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Update a codebase with nullable reference types to improve null diagnostic warnings

Nullable reference types enable you to declare if variables of a reference type should or shouldn't be assigned a null value. The compiler's static analysis and warnings when your code might dereference null are the most important benefit of this feature. Once enabled, the compiler generates warnings that help you avoid throwing a System.NullReferenceException when your code runs.

If your codebase is relatively small, you can turn on the feature in your project , address warnings, and enjoy the benefits of the improved diagnostics. Larger codebases may require a more structured approach to address warnings over time, enabling the feature for some as you address warnings in different types or files. This article describes different strategies to update a codebase and the tradeoffs associated with these strategies. Before starting your migration, read the conceptual overview of nullable reference types . It covers the compiler's static analysis, null-state values of maybe-null and not-null and the nullable annotations. Once you're familiar with those concepts and terms, you're ready to migrate your code.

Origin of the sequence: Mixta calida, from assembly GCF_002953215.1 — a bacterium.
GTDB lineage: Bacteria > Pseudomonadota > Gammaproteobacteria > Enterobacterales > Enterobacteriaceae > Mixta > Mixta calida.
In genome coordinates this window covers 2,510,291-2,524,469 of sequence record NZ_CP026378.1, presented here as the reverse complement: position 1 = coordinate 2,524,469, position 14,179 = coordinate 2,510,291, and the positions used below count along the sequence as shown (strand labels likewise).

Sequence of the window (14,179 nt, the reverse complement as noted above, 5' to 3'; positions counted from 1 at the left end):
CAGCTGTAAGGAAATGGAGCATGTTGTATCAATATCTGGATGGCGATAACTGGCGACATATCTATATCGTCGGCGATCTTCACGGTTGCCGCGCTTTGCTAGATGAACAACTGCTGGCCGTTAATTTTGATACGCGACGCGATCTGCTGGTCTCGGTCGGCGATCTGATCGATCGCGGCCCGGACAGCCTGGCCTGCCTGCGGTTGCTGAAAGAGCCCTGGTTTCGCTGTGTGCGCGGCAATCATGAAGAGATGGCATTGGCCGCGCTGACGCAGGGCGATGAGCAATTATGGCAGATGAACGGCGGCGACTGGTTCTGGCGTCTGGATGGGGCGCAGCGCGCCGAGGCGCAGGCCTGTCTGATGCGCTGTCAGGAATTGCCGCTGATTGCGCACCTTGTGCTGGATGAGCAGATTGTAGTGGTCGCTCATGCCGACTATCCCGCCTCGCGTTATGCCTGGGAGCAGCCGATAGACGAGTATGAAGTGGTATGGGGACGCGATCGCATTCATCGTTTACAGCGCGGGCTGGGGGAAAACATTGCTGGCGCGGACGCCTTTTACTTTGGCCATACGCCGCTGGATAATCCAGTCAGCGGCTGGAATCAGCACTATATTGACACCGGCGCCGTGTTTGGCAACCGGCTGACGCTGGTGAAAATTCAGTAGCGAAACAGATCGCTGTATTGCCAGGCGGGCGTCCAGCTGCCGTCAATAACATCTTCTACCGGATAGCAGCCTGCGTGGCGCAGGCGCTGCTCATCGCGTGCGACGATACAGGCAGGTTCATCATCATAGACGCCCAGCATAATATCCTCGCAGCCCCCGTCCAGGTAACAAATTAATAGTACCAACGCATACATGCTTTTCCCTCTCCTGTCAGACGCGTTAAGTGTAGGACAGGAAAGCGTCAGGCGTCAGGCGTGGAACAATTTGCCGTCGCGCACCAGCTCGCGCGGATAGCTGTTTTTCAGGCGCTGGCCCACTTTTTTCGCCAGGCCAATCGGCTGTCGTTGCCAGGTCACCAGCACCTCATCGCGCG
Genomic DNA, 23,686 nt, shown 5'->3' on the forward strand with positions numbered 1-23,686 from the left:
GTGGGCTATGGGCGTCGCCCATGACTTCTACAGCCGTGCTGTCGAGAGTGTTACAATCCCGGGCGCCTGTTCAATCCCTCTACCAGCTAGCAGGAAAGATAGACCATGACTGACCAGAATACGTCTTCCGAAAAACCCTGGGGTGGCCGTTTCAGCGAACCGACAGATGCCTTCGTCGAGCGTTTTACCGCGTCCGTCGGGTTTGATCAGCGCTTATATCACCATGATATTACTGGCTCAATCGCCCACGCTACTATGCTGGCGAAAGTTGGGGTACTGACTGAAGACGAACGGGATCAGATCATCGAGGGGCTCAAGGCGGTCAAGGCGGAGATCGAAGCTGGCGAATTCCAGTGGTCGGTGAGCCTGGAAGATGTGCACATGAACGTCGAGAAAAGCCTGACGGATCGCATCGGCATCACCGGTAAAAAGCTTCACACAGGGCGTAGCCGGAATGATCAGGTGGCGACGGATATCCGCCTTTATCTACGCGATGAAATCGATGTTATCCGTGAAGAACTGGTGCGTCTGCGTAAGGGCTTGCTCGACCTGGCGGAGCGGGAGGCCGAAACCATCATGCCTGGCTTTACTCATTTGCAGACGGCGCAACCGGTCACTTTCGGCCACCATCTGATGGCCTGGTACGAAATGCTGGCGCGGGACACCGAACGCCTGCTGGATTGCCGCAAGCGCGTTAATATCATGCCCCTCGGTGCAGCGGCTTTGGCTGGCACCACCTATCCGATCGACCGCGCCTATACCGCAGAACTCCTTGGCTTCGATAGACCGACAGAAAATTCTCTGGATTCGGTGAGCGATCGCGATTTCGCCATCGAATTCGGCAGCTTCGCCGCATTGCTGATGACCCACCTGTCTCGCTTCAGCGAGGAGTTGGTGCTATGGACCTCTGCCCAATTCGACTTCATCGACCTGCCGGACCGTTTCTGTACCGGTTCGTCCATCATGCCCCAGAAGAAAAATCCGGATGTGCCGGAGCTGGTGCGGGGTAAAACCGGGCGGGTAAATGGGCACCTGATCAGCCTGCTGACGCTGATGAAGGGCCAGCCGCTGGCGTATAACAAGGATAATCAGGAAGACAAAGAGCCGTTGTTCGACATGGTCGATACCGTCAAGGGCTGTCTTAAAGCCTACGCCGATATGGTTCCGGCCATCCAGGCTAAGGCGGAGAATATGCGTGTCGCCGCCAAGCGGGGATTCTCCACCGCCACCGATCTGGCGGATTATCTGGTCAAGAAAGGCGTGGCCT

Plan your migration

Regardless of how you update your codebase, the goal is that nullable warnings and nullable annotations are enabled in your project. Once you reach that goal, you'll have the <nullable>Enable</nullable> setting in your project. You won't need any of the preprocessor directives to adjust settings elsewhere.

The first choice is setting the default for the project. Your choices are: